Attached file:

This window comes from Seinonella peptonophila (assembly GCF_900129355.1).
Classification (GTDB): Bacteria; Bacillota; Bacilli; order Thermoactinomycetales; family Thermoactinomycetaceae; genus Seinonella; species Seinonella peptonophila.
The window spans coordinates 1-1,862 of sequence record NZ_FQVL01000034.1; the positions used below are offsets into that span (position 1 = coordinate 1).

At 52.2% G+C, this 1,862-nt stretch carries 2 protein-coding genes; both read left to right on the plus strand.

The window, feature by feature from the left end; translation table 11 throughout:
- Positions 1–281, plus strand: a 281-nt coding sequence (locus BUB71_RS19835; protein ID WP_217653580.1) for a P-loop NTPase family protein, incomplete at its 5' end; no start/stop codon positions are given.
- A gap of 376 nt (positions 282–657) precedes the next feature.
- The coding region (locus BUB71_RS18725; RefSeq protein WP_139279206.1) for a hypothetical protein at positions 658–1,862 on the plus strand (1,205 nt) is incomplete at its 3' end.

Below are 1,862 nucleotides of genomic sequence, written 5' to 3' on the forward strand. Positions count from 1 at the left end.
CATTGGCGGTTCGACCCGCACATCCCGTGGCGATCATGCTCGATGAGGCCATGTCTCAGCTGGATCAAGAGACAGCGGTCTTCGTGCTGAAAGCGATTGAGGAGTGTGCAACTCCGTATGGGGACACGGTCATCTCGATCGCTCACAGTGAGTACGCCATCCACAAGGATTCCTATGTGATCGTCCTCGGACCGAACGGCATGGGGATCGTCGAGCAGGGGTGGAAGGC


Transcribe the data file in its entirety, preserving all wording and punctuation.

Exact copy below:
This window comes from Seinonella peptonophila (assembly GCF_900129355.1).
Classification (GTDB): Bacteria; Bacillota; Bacilli; order Thermoactinomycetales; family Thermoactinomycetaceae; genus Seinonella; species Seinonella peptonophila.
The window spans coordinates 1-1,862 of sequence record NZ_FQVL01000034.1; the positions used below are offsets into that span (position 1 = coordinate 1).

At 52.2% G+C, this 1,862-nt stretch carries 2 protein-coding genes; both read left to right on the plus strand.

The window, feature by feature from the left end; translation table 11 throughout:
- Positions 1–281, plus strand: a 281-nt coding sequence (locus BUB71_RS19835; protein ID WP_217653580.1) for a P-loop NTPase family protein, incomplete at its 5' end; no start/stop codon positions are given.
- A gap of 376 nt (positions 282–657) precedes the next feature.
- The coding region (locus BUB71_RS18725; RefSeq protein WP_139279206.1) for a hypothetical protein at positions 658–1,862 on the plus strand (1,205 nt) is incomplete at its 3' end.

Below are 1,862 nucleotides of genomic sequence, written 5' to 3' on the forward strand. Positions count from 1 at the left end.
CATTGGCGGTTCGACCCGCACATCCCGTGGCGATCATGCTCGATGAGGCCATGTCTCAGCTGGATCAAGAGACAGCGGTCTTCGTGCTGAAAGCGATTGAGGAGTGTGCAACTCCGTATGGGGACACGGTCATCTCGATCGCTCACAGTGAGTACGCCATCCACAAGGATTCCTATGTGATCGTCCTCGGACCGAACGGCATGGGGATCGTCGAGCAGGGGTGGAAGGC